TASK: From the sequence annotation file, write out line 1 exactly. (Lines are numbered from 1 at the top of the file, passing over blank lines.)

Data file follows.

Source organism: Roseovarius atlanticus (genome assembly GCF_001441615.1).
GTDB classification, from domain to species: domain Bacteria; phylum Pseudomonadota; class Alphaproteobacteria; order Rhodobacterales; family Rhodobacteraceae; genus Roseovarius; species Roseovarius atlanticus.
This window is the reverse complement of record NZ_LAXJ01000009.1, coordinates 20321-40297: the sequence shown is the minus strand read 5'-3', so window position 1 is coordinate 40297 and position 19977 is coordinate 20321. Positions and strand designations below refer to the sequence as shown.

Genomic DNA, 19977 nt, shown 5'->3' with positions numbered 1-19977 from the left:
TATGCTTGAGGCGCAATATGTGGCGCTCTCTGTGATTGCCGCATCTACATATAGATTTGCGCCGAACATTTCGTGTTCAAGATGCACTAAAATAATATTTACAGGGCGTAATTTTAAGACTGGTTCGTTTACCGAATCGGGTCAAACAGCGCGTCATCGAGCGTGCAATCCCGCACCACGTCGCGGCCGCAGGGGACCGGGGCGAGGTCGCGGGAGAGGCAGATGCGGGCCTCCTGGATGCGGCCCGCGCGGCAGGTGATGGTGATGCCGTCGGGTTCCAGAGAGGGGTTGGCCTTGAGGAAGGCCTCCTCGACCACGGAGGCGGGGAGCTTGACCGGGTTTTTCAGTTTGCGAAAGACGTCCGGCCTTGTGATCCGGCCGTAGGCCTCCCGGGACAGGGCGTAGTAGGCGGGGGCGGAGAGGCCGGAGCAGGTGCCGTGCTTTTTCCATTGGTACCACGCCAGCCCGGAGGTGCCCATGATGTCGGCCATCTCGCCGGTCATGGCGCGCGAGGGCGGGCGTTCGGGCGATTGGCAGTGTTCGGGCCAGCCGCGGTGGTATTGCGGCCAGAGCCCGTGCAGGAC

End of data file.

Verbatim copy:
Source organism: Roseovarius atlanticus (genome assembly GCF_001441615.1).